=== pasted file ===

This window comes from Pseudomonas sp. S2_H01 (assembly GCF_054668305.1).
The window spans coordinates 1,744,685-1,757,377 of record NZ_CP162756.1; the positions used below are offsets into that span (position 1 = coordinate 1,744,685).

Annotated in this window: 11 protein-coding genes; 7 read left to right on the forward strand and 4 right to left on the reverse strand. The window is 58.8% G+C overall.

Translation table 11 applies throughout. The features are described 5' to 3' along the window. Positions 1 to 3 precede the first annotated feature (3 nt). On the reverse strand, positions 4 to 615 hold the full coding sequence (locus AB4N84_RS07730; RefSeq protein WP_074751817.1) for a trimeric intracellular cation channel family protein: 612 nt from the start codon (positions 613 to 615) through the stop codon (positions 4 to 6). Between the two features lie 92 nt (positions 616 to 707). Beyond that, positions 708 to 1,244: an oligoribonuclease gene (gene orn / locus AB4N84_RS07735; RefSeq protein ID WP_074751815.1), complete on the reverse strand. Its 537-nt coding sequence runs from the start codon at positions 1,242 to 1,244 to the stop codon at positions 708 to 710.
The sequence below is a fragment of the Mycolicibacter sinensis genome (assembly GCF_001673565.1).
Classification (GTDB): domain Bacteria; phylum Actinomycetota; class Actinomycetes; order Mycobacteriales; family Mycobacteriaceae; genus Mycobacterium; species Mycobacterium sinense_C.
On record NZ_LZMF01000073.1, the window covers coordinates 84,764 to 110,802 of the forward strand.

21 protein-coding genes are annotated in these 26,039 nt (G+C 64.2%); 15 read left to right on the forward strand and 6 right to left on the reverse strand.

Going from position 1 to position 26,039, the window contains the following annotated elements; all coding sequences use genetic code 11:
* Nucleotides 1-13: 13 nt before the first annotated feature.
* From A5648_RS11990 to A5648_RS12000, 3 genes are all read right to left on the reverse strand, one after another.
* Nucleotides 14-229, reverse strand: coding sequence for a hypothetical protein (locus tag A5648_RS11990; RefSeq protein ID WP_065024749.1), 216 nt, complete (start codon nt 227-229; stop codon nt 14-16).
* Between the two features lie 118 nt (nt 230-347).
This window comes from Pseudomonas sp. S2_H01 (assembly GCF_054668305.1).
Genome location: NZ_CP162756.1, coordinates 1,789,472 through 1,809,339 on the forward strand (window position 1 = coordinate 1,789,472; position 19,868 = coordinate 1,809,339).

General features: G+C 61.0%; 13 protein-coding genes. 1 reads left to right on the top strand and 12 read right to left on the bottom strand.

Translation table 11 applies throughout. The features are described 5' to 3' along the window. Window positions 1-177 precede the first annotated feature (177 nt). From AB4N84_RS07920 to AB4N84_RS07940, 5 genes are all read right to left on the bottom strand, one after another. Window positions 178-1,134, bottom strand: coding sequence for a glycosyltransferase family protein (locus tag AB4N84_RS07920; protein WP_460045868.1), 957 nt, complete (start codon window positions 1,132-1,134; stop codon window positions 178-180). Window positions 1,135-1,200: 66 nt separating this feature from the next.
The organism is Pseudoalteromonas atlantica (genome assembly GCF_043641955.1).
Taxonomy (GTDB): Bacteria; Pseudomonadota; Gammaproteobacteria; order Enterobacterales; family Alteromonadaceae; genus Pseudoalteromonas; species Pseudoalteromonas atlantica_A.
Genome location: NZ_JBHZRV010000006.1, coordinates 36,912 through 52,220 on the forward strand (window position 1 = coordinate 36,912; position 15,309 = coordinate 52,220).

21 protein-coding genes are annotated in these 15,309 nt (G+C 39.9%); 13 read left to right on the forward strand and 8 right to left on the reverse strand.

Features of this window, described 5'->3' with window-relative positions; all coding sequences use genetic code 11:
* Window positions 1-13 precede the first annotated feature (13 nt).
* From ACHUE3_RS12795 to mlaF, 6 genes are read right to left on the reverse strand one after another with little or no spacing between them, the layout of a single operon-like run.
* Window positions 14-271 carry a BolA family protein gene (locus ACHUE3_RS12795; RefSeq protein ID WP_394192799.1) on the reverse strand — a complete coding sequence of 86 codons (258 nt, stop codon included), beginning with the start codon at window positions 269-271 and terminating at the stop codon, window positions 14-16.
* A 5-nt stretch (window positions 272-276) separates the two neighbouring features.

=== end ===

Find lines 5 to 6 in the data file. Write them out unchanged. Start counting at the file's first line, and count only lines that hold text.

The sequence below is a fragment of the Mycolicibacter sinensis genome (assembly GCF_001673565.1).
Classification (GTDB): domain Bacteria; phylum Actinomycetota; class Actinomycetes; order Mycobacteriales; family Mycobacteriaceae; genus Mycobacterium; species Mycobacterium sinense_C.